Does weight loss surgery relieve pain?

A recent large multicenter study in the US has revealed that bariatric surgery has long-lasting positive effects on pain and physical function in addition to the well-known benefits of reducing blood pressure, improving blood sugars, and reducing cardiovascular risk. The study followed nearly 1,500 participants for up to seven years after they had undergone either Roux-en-Y gastric bypass or sleeve gastrectomy, the two most common bariatric surgery procedures.

Most participants were female (80%) and white (82%) and had severe obesity with a body mass index of 35 or greater. They were tested for physical function and mobility, and assessments were repeated annually for up to seven years. Before surgery, they had reported on their physical abilities, pain, health, and quality of life.

The findings showed that 41% to 64% of participants reported improvements in body pain and physical function, and 65% to 72% of those with osteoarthritis symptoms felt less knee and hip pain. Additionally, 41% of those who could not walk 400 meters in less than seven minutes before surgery were now able to do so. However, not all measures were better, and medication use for back pain remained the same.

While the improvements in health and physical function after bariatric surgery are most significant in the first one to two years after surgery, this study provides evidence of long-term positive changes in important clinical outcomes, including body or joint pain, daily tasks performance, mobility, and quality of life. This is a significant finding since most studies of joint pain, physical function, and work productivity after weight loss surgery are limited to no more than two years of follow-up.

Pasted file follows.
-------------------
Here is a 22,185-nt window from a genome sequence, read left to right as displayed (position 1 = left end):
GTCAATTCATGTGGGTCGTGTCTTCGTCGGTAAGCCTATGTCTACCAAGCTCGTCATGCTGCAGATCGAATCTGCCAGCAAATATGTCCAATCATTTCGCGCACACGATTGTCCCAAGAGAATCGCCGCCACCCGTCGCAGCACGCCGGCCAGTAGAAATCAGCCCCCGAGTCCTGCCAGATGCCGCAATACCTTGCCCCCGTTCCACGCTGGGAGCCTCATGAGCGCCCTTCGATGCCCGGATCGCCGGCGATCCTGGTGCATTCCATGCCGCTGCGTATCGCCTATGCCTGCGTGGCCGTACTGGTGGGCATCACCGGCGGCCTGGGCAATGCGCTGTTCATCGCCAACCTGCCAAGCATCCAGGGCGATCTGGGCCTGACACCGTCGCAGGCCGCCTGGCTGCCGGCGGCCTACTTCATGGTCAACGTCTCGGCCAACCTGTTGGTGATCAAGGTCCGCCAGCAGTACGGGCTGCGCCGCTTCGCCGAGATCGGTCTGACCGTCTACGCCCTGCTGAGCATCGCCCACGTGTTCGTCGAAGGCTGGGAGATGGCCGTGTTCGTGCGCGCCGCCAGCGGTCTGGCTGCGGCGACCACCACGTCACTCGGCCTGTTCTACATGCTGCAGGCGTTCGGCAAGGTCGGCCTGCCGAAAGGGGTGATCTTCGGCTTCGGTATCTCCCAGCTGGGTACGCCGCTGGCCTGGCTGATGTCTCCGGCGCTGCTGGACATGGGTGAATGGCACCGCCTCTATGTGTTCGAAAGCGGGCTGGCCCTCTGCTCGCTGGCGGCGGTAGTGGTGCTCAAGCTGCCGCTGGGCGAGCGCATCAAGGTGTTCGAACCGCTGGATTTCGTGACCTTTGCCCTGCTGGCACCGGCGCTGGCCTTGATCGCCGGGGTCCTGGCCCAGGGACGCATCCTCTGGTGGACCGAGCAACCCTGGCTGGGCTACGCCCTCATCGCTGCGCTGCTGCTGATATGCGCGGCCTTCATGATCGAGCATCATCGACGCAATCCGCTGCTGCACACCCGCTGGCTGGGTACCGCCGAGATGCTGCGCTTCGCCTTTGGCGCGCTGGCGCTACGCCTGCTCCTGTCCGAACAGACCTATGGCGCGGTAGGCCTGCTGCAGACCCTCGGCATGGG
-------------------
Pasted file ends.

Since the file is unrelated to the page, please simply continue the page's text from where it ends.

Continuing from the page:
Obesity contributes to the damage of soft tissues in the joints, leading to osteoarthritis, and bariatric surgery is an effective treatment for reducing body weight, improving pain and physical abilities, and reducing hip and knee osteoarthritis symptoms.

For those considering total knee replacement surgery, weight loss from bariatric surgery can reduce the risk of complications and lower the chance of needing total knee replacement altogether. In conclusion, these results demonstrate that bariatric surgery can have long-lasting positive effects on reducing pain and improving physical function and quality of life beyond the well-known benefits of reducing blood pressure, blood sugar, and general health.

Caroline Buckee

Caroline Flannigan is an epidemiologist. She is an Associate Professor of Epidemiology and is the Associate Director of the Center for Communicable Disease Dynamics.

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